Texas potato researcher plans to pack more value into the crop

Texas potato growers may be few in number, but their spuds hit a market window that brings a premium each year at harvest. Now, a new potato scientist for Texas A&M AgriLife Research plans to pack even more value into the commodity through traditional and molecular breeding. Upon arriving in Texas last January, Dr. Isabel Vales was quick to put down roots both in her greenhouses near the Texas A&M University campus in College Station and hundreds of miles away where potatoes are grown in the northwestern part of the state. Vales said she is nearing a point of developing a plan to help take Texas potato farmers to the next level of production and market efficiency. Vales said consumers also will play a role in her plans, because of their desire for traits such as healthy components and a trendy preference for smaller potatoes.  Continue reading

Smell is an important part of snacking, study finds

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Smelling McCain’s jacket potatoes at a bus shelter…

Aroma is an essential component of the snacking experience for millennials, and many want their food products to immediately emanate the smell of their central flavors, according to a recent survey published in Bakery and Snacks. The survey included 1,000 male and female participants from the U.K., Germany, France, Spain and Poland. Food and beverage manufacturers have long known that consumers eat with all five senses. Pringles performed an experiment where they played the sound of different chips crunching for consumers. The brand determined that the sound a chip makes when broken was a strong indicator of whether it was stale or fresh. Pringles used that feedback to modify its chips’ texture, as well as its packaging and marketing campaigns, to reinforce the sound of fresh chips. Food manufacturers such as McCain Food have also leveraged product aroma in order to create multi-sensory experiences for their consumers. Continue reading

Sweden: Good potato crop expected; consumers view potatoes as healthy

Related imageAlthough some areas are more affected than others, Lars Elofson of Svensk Potatis says that generally there was not much damage to potato crops in Sweden due to the cold weather during April / May. Most of the Swedish potato production, around 40%, takes place in the southern region of Skane. According to Elofson, potatoes are of good quality and growers are at present not expecting any serious problems to show up this season. Soloist is the most common early variety planted in Sweden, followed by other popular varieties later in the season, such as Magda and Rocket. “Organic production is still growing in Sweden, and I expect that this season it will increase by 3-5%,” Lars mentions. Continue reading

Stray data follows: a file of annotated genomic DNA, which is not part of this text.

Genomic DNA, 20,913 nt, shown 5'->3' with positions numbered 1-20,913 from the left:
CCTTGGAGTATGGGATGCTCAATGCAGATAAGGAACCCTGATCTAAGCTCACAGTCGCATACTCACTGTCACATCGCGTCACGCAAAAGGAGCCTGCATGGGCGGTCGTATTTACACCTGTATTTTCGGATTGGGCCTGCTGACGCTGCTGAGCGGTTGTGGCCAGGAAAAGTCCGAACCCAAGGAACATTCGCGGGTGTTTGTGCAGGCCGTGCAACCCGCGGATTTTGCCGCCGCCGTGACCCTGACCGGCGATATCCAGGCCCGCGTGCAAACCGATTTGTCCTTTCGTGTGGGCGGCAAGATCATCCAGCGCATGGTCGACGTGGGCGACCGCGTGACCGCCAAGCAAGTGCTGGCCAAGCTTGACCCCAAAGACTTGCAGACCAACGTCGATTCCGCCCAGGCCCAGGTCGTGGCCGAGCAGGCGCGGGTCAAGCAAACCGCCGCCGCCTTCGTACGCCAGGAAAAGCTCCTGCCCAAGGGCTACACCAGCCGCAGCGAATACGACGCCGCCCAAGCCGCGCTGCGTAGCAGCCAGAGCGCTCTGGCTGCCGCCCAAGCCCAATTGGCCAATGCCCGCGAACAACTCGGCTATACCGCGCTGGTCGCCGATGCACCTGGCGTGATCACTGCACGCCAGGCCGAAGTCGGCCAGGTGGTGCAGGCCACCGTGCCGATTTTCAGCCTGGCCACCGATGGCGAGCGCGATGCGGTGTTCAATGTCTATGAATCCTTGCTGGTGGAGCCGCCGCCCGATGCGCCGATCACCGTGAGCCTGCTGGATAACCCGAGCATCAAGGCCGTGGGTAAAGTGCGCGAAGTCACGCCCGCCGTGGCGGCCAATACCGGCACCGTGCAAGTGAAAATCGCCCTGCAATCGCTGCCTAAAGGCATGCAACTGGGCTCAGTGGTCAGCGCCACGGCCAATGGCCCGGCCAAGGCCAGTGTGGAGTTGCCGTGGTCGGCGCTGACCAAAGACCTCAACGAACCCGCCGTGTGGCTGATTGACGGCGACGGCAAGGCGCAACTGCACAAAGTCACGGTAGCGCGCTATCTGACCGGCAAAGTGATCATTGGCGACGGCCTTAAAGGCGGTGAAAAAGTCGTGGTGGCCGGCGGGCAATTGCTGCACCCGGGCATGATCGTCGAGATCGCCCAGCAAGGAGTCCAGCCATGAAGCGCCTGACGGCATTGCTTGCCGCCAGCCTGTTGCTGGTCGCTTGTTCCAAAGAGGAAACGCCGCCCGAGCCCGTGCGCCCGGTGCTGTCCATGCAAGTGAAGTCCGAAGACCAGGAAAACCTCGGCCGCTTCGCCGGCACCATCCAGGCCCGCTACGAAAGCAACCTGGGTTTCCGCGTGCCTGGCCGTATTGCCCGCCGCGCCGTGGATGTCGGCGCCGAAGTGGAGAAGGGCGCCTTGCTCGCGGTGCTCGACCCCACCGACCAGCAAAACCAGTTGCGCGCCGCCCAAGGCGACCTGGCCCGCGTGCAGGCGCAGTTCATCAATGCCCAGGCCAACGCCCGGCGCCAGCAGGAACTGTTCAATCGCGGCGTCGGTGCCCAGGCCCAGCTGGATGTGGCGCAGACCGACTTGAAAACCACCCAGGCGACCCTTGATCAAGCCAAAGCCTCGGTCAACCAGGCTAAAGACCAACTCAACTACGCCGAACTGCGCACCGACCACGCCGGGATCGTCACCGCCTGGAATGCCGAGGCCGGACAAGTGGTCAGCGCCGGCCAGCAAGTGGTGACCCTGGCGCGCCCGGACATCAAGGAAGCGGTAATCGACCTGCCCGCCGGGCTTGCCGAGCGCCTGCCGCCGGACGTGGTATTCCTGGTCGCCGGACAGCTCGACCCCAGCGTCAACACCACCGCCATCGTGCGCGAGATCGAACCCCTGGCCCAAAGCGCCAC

Scottish potato seed exporters set to increase tonnage to Brazil and Kenya

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Scottish seed potatoes

Government representatives from Scotland and Brazil met in July to simplify the import classification requirements for seed potatoes. The game-changing meeting was organised and funded by the Agriculture and Horticulture Development Board (AHDB). Brazil produces circa 3.6m tonnes of potatoes a year according to UN figures, however in terms of productivity yields are only two thirds of what is achieved by UK growers. Rob Burns, Head of Crops Export Market Development at AHDB said: “British seed potatoes are rightly renowned across the world. Not only for high health and high quality, but also for diversity, we have a great range of varieties which thrive in a range of conditions, be it damper cooler climates such as the UK, or warmer environments.” This agreement could set the path for a significant increase in the tonnage of British seed exported to Brazil, which is likely to help increase yields for the growers that plant them.Representatives from both countries will meet again in January to finalise discussions on removing requirement for disease testing on GB seed potatoes entering Brazil. Continue reading

Embattled West Australian potato growers eye Egypt as potential new market after TPP hardship

Kon Peos stands in front of a row of potato cratesSeed potato exports to Egypt are being flagged as a new opportunity for West Australian (WA) potato producers hit by tomato potato psyllid trade restrictions. The Potato Growers Association of Western Australia was set to receive $60,000 in State Government funding, chief executive Simon Moltoni said. The money would be used to build up trade relations between the two countries. This would be met with a $40,000 contribution from the association, Mr Moltoni said. He said the potential market in Egypt was the same size as the whole WA seed potato industry and could provide huge growth potential. “The size of this market is 10,000 tonne. It is bigger than just the effect the TPP (Trans-Pacific Partnership) has had and it will give growers an option if they choose to participate. There are three international exporters of seed potato in WA — WA Elite Seed, Southern Packers and Lake Jasper seed potatoes. Mr Moltoni said they would all be crucial to the early stages of any trade deals. More